It is ideal if there are more than one of you on the scene as one of you can contact the necessary people whilst the other starts to take action such as offering first aid or moving horses so summon help if possible. Whilst you are waiting for the emergency services or the vet to arrive, do what you can to make their life easier when they are on the scene- open gates or move cars for access, if possible get casualties into clean well lit areas, move flammable items and vehicles away from the proximity of fires and so on.
Who to Call:
Prioritise a line of communication by the severity of the emergency. Fire, police, an ambulance could all be necessary but think outside of the box as well. Do you need to contact neighbouring properties, either for additional help or to warn them of danger also. Think further down the line of who would need to be contacted. If you contact a vet or a horse owner as priority, think about contacting the yard owner or manager as well so they are aware of any situation. Social Media can also be great to help spread the word- where sensible and so as to not cause panic- in the event of loose horses, or the need for lots of hands posting to yard FB or WhatsApp groups can be hugely beneficial in informing others and getting help quickly whilst being abe to rapidly keep people updated.
In an emergency, it can be hard to know who to call if a horse is injured. With busy yards, it is likely that there will be several different veterinary practices used between the clients, the same with farriers. It can be difficult to quickly source the right information. In which cases, it can always be agreed between clients and the yard that in the event of a genuine emergency a yard appointed vet or farrier can be contacted initially regardless of the animal to be treated, with treatment later taken over by the clients own vet or farrier as necessary. In the event that the yard calls out vets or farriers on an emergency basis, this should only be done if the owner cannot be contacted prior, or if you feel there is a genuine priority to get them on the scene. It is sensible to have as part of a livery contract the fact that in such circumstances, the horse ower is liable for any associated call out or treatment costs.
Giving the Right Information:
In the event of an emergency, whether you are contacting the yard owner, a vet, the horse owner or the emergency services, it is important to give them the correct facts from the start. Make sure you have fully assessed a situation before making contact, and that you remain calm and are able to communicate clearly where you are, what has happened and what sort of help you need. For this reason, it is important to have the full yard address to hand (directions may be necessary if it is ruraly situated or doen;t not have a specific address), plus be as accurate as possible with details about any horses or people that may have been injured- height, age, size and so on. You will also need to provide them with a contact number either yourself or the yard owner can be reached on so make sure you have this to hand also and keep the line as clear as possle in case they need to contact you for further information.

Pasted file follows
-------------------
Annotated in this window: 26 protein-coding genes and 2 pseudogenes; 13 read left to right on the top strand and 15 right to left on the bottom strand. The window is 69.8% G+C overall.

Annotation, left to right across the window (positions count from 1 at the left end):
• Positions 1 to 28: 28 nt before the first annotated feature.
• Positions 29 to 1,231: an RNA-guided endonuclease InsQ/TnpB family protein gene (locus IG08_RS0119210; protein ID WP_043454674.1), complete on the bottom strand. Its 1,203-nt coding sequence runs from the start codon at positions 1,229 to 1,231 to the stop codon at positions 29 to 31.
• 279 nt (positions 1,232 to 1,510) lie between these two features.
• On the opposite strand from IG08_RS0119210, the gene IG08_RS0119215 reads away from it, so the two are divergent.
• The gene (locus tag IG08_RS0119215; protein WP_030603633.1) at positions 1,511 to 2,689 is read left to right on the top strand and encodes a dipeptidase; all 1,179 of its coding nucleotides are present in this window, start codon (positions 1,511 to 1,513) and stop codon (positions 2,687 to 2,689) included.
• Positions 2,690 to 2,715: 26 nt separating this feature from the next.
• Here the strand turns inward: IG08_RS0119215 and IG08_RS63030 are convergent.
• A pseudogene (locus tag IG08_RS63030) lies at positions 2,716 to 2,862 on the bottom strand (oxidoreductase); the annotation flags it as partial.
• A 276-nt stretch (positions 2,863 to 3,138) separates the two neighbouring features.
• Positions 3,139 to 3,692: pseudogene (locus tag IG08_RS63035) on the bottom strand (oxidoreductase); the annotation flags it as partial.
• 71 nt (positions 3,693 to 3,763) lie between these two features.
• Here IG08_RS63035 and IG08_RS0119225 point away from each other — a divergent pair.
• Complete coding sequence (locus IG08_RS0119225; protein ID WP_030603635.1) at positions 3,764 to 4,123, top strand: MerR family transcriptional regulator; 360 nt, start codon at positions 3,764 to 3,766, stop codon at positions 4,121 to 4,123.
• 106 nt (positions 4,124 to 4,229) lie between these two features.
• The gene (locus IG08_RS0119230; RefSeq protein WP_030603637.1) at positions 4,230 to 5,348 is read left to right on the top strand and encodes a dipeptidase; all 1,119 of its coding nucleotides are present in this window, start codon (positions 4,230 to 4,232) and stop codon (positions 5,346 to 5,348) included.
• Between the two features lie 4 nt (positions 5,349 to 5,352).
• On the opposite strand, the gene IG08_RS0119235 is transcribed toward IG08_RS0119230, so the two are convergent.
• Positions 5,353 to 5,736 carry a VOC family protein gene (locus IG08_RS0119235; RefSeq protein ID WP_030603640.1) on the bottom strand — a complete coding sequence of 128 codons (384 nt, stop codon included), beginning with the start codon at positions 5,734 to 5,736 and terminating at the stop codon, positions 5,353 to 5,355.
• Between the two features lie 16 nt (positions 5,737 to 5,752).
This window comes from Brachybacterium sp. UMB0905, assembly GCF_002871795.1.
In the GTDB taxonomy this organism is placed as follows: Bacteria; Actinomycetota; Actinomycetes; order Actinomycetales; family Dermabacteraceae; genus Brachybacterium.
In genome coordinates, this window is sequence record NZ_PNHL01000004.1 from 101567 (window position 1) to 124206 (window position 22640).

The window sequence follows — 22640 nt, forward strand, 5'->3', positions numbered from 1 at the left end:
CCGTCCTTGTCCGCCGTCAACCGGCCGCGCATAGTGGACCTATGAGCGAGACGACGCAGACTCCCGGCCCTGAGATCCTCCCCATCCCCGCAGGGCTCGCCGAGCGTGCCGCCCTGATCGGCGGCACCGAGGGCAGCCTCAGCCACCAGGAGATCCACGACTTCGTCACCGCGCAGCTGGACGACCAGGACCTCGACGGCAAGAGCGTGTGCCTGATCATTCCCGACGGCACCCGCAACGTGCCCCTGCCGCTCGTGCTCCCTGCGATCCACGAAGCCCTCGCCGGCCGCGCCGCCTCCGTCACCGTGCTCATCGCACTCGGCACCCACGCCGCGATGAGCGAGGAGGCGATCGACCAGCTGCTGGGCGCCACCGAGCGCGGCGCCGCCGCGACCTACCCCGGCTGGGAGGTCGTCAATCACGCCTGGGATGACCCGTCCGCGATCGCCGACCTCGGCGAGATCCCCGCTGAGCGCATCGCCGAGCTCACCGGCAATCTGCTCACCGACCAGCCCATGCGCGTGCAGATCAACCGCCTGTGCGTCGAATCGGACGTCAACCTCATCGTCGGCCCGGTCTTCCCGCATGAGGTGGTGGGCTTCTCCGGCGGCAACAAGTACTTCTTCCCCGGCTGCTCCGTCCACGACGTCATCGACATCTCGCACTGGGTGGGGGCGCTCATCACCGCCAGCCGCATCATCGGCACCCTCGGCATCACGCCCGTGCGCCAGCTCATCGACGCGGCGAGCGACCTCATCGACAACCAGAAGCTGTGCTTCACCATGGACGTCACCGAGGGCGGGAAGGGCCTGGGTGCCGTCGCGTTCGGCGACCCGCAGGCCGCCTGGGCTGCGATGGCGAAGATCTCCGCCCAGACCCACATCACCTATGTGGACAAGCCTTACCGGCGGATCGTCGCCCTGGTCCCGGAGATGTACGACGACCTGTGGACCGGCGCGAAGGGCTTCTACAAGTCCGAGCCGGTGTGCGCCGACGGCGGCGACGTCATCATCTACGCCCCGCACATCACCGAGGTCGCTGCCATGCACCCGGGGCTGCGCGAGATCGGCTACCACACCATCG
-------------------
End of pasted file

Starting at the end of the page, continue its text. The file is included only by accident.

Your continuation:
Having the Right Equipment to Hand:
There can be all manner of incidences happen on a yard… loose horses, fires, injuries to humans or horses.. and its important to consider a procedure for all. Any well-managed yard should have the following in place, and for all staff and clients to know where these can be found. It is ideal to have a yard handbook issued to clients and updated regularly, or to give a guided tour of such things to all new clients in the event of an incident. It is also important to ensure any equipment for use in an emergency is well maintained, regularly checked and replenished to make sure everything is in working order and you’d have everything to hand you’d need.
Remember as well that any emergency services visiting the yard will not be familiar with where things are, nor may they be used to handing equines so it is important to provide assistance where possible, and help by fetching equipment as necessary whilst remaining calm and attentive to the demands and direction of the people attending.
It is certainly worth considering the safety of humans and horses in your yard, whether you are a client or yard owner. Take a look around the yard and contemplate what action would need to be taken and, if not already, make this a set procedure and ensure it is clearly communicated to clients, staff, and visitors by way of a handbook or signage on the yard.
It takes only a short time to be prepared for an emergency… and could well be the difference between life and death.
There are various documents available on the Equine Guides pages of the site which can assist in the planning and considerations of Health and Safety on your yard. All completely free to access and download.